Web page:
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In 30 days, Border Patrol rescues 177 people from Arizona desert

June 15, 2013|By Cindy Carcamo
  • A pair of socks dropped by a migrant lies on the Arizona side of the U.S./Mexico border fence. Border Patrol agents patrolling the southern Arizona desert rescued 177 people in the last 30 days as temperatures soared to dangerous levels.
A pair of socks dropped by a migrant lies on the Arizona side of the U.S./Mexico… (Don Bartletti / Los Angeles…)

TUCSON -- U.S. Border Patrol agents assigned to the Tucson region have saved 177 people during the last 30 days in the southern Arizona desert as summer temperatures have reach perilous levels, according to U.S. Customs and Border Protection officials.

Officials said agents rescued 52 of the 177 just in the last week, when temperatures soared near 110 degrees Fahrenheit. 

The recent rescues by the Tucson sector of the Border Patrol reflect a larger trend. Agents from the sector have performed 372 rescues during the current fiscal year. During the same period last year, there were 265 rescues, according to federal data.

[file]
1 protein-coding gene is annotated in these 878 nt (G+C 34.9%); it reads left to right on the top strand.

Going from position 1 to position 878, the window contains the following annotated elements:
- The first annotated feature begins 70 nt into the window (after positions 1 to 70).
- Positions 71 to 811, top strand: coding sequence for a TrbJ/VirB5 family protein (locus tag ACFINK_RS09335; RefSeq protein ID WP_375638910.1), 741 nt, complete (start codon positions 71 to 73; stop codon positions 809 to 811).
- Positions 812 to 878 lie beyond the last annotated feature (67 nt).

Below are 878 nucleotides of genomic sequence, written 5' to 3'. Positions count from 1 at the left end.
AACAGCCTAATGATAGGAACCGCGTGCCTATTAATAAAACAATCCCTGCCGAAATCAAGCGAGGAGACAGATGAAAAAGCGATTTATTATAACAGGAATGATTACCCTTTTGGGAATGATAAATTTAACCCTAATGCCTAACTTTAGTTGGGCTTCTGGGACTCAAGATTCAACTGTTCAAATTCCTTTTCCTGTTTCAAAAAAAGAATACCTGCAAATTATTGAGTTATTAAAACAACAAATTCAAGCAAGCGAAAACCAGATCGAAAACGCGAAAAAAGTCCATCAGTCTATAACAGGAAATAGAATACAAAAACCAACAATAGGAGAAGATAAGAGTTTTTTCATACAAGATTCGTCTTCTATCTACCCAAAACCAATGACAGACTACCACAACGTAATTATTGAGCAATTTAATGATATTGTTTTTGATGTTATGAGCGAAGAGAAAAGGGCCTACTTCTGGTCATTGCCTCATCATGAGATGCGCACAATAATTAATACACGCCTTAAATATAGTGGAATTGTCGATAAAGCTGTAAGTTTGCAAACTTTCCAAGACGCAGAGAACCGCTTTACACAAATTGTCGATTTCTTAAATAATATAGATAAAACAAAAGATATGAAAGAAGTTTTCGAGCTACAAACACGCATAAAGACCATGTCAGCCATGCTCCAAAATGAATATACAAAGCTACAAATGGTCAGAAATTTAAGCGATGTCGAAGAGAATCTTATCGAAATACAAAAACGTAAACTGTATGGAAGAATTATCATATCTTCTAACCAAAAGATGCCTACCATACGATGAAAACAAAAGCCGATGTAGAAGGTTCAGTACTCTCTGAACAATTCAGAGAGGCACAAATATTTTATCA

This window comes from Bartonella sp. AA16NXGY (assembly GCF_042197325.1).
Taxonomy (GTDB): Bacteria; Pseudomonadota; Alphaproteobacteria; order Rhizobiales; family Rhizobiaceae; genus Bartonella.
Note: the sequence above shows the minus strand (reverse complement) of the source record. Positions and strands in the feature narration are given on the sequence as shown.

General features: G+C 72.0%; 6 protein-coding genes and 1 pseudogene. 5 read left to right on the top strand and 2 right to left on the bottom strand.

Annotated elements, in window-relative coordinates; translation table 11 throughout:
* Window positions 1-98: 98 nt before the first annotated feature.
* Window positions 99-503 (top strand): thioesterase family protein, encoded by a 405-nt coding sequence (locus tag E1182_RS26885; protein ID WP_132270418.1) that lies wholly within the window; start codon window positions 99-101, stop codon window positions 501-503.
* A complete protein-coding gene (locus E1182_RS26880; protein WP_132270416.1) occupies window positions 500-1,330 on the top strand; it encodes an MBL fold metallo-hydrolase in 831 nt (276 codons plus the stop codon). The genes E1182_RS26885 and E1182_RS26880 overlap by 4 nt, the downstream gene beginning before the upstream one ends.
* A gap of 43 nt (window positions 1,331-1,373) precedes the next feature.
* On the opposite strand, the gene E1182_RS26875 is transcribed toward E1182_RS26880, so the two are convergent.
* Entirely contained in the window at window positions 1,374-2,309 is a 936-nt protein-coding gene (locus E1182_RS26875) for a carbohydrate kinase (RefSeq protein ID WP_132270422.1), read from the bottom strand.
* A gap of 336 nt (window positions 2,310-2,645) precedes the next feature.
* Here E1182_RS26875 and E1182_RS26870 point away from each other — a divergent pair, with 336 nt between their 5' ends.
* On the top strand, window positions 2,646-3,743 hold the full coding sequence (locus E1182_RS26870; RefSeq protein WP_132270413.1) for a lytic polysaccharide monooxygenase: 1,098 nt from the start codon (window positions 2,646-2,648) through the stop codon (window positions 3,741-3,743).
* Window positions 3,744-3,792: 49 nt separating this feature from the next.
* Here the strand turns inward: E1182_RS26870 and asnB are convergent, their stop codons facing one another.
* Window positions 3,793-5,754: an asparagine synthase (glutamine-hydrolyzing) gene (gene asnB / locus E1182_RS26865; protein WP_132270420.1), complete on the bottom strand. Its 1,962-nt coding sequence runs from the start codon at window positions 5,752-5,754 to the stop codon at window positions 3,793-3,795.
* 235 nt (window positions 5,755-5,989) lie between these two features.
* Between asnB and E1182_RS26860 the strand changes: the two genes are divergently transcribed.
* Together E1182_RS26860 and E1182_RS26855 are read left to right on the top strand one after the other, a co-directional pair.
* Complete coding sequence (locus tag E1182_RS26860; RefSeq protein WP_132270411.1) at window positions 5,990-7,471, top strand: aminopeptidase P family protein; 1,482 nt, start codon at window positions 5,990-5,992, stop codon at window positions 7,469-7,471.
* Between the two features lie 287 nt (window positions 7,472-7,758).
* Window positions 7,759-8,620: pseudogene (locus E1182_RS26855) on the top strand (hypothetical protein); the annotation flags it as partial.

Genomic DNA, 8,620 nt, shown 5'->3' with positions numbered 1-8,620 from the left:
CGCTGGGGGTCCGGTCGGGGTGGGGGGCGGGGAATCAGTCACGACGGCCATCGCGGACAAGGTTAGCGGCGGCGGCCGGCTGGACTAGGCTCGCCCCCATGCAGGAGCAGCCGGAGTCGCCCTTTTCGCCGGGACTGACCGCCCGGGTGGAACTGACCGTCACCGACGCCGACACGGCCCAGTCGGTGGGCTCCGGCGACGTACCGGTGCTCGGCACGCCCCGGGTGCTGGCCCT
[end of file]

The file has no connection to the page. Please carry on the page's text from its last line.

Those rescued are suspected of crossing into the United States illegally. It’s physically impossible for the average person to carry enough water to survive such punishing heat, Border Patrol agents report.

“Smugglers convince migrants that they will only walk a short distance. In reality, they are forced to walk long distances within short periods of time. Those unable to keep up are left behind to die,” stated Border Patrol Agent Brent M. Cagen.

Death rates among people trying to cross into the country illegally are at an all-time high in the southern Arizona desert despite a lull in illegal border crossings, according to data collected by the Pima County Office of the Medical Examiner.

The deaths have probably increased because those who still choose to enter the country illegally are traveling for longer periods of time — mostly on foot — through more remote areas to avoid detection by border enforcement officials, according to a new report, a joint effort by the medical examiner’s office and University of Arizona's Binational Migration Institute.

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cindy.carcamo@latimes.com

Twitter: @thecindycarcamo


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